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  38. Must a Physicalist Be a Microphysicalist?David Papineau - 2008 - In Jakob Hohwy & Jesper Kallestrup (eds.), Being Reduced: New Essays on Reduction, Explanation, and Causation. Oxford University Press.
    This chapter challenges the entailment from physicalism to microphysicalism — the view that all facts metaphysically supervene on the microphysical facts. It observes that physicalists can avoid microphysicalism by rejecting physical microscopism. Humean supervenience is a strong version of microphysicalism, and it is false if a non-Humean view of laws is true. But such a view is consistent with physicalism. A weaker form of microphysicalism adds microphysical non-Humean laws to get a broader microphysicalist supervenience base for all facts. On this (...)
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  39. Reply to Skow.John T. Roberts - 2007 - Philosophy and Phenomenological Research 75 (1):163-167.
    We have argued against a standard way of defining Humean supervenience about laws, and in favor of an alternative definition. Skow says that our argument against the standard definition makes a big mistake. He is right about this. But that mistake is correctable. Skow also argues that our alternative definition is seriously flawed. We think he is wrong about this.
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  40. What is the Significance of the Intuition That Laws of Nature Govern?Susan Schneider - 2007 - Australasian Journal of Philosophy 85 (2):307-324.
    Recently, proponents of Humean Supervenience have challenged the plausibility of the intuition that the laws of nature ‘govern’, or guide, the evolution of events in the universe. Certain influential thought experiments authored by John Carroll, Michael Tooley, and others, rely strongly on such intuitions. These thought experiments are generally regarded as playing a central role in the lawhood debate, suggesting that the Mill-Ramsey-Lewis view of the laws of nature, and the related doctrine of the Humean Supervenience of laws, are false. (...)
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  41. Laws, Explanation, Governing, and Generation.Barry Ward - 2007 - Australasian Journal of Philosophy 85 (4):537 – 552.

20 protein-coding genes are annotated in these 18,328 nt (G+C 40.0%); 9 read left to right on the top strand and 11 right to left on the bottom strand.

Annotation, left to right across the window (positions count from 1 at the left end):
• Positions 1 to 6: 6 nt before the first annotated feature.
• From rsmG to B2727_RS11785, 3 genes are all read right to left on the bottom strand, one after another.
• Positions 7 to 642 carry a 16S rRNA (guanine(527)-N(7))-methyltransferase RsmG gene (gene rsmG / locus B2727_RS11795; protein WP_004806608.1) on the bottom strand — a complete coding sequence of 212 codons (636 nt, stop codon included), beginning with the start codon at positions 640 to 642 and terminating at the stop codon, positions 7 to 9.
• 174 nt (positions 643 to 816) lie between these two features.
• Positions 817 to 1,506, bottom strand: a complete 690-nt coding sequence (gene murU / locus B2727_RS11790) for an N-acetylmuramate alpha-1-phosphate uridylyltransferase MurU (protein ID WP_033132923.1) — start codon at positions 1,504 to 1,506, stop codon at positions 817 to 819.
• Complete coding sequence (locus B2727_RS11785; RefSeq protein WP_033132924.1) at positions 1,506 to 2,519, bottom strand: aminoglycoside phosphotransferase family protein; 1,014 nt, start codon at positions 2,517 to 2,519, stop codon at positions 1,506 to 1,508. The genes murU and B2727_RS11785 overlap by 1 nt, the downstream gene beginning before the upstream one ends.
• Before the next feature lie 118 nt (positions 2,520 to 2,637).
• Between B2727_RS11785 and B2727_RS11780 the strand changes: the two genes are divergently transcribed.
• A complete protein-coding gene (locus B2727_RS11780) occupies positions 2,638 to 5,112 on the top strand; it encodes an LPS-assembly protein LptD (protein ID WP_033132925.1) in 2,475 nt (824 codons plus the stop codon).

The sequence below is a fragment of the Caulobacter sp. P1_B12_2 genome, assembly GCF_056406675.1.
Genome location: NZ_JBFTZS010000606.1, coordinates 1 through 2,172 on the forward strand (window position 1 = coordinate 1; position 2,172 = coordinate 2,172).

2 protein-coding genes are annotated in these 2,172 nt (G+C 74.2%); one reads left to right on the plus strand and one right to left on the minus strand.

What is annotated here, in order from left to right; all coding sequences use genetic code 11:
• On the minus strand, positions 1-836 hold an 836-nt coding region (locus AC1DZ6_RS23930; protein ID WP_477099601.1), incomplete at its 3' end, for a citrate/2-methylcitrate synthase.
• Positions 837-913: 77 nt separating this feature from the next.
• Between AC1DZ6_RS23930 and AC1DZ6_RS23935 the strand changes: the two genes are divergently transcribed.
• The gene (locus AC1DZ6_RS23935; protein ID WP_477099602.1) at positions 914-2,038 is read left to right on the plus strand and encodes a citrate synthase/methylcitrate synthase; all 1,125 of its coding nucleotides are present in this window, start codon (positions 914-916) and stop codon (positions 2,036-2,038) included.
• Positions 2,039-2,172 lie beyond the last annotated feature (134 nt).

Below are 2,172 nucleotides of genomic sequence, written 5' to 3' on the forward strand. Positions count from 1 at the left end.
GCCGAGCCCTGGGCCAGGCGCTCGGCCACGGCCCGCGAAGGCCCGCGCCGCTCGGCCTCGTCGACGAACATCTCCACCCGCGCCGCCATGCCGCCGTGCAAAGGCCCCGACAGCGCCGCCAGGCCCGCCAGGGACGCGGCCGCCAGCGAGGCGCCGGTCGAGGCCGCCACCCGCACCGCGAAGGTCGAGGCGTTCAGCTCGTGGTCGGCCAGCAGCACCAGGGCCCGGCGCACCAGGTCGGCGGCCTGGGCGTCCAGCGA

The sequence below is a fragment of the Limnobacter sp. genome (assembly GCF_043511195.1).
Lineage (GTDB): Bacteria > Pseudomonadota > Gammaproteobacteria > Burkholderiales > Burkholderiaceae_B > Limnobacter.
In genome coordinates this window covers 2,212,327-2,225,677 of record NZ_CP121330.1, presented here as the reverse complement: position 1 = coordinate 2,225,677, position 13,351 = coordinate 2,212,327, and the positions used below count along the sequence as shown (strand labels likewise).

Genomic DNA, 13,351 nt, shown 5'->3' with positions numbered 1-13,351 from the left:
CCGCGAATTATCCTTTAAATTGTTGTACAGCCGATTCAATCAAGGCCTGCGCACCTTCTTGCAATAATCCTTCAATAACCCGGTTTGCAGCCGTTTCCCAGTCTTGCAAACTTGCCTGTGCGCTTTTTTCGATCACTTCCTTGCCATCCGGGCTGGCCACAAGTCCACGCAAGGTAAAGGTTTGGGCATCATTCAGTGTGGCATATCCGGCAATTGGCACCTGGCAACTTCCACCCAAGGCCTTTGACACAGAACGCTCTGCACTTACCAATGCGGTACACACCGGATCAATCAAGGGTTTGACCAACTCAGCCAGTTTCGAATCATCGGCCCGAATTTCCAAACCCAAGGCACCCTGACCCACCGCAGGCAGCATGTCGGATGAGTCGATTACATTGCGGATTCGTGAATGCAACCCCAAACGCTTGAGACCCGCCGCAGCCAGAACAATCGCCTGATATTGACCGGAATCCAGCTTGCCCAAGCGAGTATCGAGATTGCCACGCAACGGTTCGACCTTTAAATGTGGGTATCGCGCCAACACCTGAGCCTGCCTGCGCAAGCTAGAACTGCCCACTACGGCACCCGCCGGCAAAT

Advocates and opponents of Humean Supervenience (HS) have neglected a crucial feature of nomic explanation: laws can explain by generating descriptions of possibilities. Dretske and Armstrong have opposed HS by arguing that laws construed as Humean regularities cannot explain, but their arguments fail precisely because they neglect to consider this generating role of laws. Humeans have dismissed the intuitive violations of HS manifested by John Carroll's Mirror Worlds as erroneous, but distinguishing the laws' generating role from the non-Humean notion that (...)
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  42. Contact with the Nomic: A Challenge for Deniers of Humean Supervenience About Laws of Nature Part I: Humean Supervenience.John Earman & John T. Roberts - 2005 - Philosophy and Phenomenological Research 71 (1):1–22.
    This is the first part of a two-part article in which we defend the thesis of Humean Supervenience about Laws of Nature (HS). According to this thesis, two possible worlds cannot differ on what is a law of nature unless they also differ on the Humean base. The Humean base is easy to characterize intuitively, but there is no consensus on how, precisely, it should be defined. Here in Part I, we present and motivate a characterization of the Humean base (...)
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  43. Contact with the Nomic: A Challenge for Deniers of Humean Supervenience About Laws of Nature Part II: The Epistemological Argument for Humean Supervenience.John Earman & John T. Roberts - 2005 - Philosophy and Phenomenological Research 71 (2):253–286.
    In Part I, we presented and motivated a new formulation of Humean Supervenience about Laws of Nature (HS). Here in Part II, we present an epistemological argument in defense of HS, thus formulated. Our contention is that one can combine a modest realism about laws of nature with a proper recognition of the importance of empirical testability in the epistemology of science only if one accepts HS.